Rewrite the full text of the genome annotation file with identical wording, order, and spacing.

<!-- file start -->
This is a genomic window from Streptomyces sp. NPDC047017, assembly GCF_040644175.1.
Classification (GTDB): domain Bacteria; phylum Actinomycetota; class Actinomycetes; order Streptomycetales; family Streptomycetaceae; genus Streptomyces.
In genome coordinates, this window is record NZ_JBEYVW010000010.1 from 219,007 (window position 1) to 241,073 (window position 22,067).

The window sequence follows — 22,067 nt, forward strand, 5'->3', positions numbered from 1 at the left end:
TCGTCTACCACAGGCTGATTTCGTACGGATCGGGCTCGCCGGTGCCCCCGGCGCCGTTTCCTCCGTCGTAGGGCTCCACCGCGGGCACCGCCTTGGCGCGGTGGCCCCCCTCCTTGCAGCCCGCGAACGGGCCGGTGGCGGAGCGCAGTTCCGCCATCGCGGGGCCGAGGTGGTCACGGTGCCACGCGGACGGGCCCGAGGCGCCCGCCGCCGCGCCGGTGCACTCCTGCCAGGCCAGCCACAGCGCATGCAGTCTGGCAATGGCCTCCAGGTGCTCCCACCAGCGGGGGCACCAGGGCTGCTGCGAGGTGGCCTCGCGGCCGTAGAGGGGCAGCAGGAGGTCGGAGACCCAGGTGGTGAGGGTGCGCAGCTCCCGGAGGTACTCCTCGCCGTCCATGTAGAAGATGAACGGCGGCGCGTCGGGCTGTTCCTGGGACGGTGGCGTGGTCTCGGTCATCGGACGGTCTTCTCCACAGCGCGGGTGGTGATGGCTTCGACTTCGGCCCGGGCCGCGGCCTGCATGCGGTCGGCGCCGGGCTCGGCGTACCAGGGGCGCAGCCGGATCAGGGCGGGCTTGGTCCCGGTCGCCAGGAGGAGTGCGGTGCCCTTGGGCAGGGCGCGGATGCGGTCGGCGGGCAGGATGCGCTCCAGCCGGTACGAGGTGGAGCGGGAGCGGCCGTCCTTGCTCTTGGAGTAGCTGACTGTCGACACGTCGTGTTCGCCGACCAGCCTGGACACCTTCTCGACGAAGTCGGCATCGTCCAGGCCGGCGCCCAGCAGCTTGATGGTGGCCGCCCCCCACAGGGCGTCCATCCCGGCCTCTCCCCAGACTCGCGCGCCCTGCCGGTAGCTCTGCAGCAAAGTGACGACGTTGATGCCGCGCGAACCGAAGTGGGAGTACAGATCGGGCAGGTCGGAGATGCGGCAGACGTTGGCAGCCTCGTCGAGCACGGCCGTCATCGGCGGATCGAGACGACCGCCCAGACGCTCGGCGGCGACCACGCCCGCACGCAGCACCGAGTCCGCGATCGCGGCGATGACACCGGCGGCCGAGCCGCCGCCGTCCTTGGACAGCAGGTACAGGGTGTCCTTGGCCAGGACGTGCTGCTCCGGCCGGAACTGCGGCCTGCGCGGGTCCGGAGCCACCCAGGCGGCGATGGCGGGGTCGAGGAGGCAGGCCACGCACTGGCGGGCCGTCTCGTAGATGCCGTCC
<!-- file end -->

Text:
This is a genomic window from Streptomyces sp. NPDC047017, assembly GCF_040644175.1.
Classification (GTDB): domain Bacteria; phylum Actinomycetota; class Actinomycetes; order Streptomycetales; family Streptomycetaceae; genus Streptomyces.
In genome coordinates, this window is record NZ_JBEYVW010000010.1 from 219,007 (window position 1) to 241,073 (window position 22,067).

The window sequence follows — 22,067 nt, forward strand, 5'->3', positions numbered from 1 at the left end:
TCGTCTACCACAGGCTGATTTCGTACGGATCGGGCTCGCCGGTGCCCCCGGCGCCGTTTCCTCCGTCGTAGGGCTCCACCGCGGGCACCGCCTTGGCGCGGTGGCCCCCCTCCTTGCAGCCCGCGAACGGGCCGGTGGCGGAGCGCAGTTCCGCCATCGCGGGGCCGAGGTGGTCACGGTGCCACGCGGACGGGCCCGAGGCGCCCGCCGCCGCGCCGGTGCACTCCTGCCAGGCCAGCCACAGCGCATGCAGTCTGGCAATGGCCTCCAGGTGCTCCCACCAGCGGGGGCACCAGGGCTGCTGCGAGGTGGCCTCGCGGCCGTAGAGGGGCAGCAGGAGGTCGGAGACCCAGGTGGTGAGGGTGCGCAGCTCCCGGAGGTACTCCTCGCCGTCCATGTAGAAGATGAACGGCGGCGCGTCGGGCTGTTCCTGGGACGGTGGCGTGGTCTCGGTCATCGGACGGTCTTCTCCACAGCGCGGGTGGTGATGGCTTCGACTTCGGCCCGGGCCGCGGCCTGCATGCGGTCGGCGCCGGGCTCGGCGTACCAGGGGCGCAGCCGGATCAGGGCGGGCTTGGTCCCGGTCGCCAGGAGGAGTGCGGTGCCCTTGGGCAGGGCGCGGATGCGGTCGGCGGGCAGGATGCGCTCCAGCCGGTACGAGGTGGAGCGGGAGCGGCCGTCCTTGCTCTTGGAGTAGCTGACTGTCGACACGTCGTGTTCGCCGACCAGCCTGGACACCTTCTCGACGAAGTCGGCATCGTCCAGGCCGGCGCCCAGCAGCTTGATGGTGGCCGCCCCCCACAGGGCGTCCATCCCGGCCTCTCCCCAGACTCGCGCGCCCTGCCGGTAGCTCTGCAGCAAAGTGACGACGTTGATGCCGCGCGAACCGAAGTGGGAGTACAGATCGGGCAGGTCGGAGATGCGGCAGACGTTGGCAGCCTCGTCGAGCACGGCCGTCATCGGCGGATCGAGACGACCGCCCAGACGCTCGGCGGCGACCACGCCCGCACGCAGCACCGAGTCCGCGATCGCGGCGATGACACCGGCGGCCGAGCCGCCGCCGTCCTTGGACAGCAGGTACAGGGTGTCCTTGGCCAGGACGTGCTGCTCCGGCCGGAACTGCGGCCTGCGCGGGTCCGGAGCCACCCAGGCGGCGATGGCGGGGTCGAGGAGGCAGGCCACGCACTGGCGGGCCGTCTCGTAGATGCCGTCC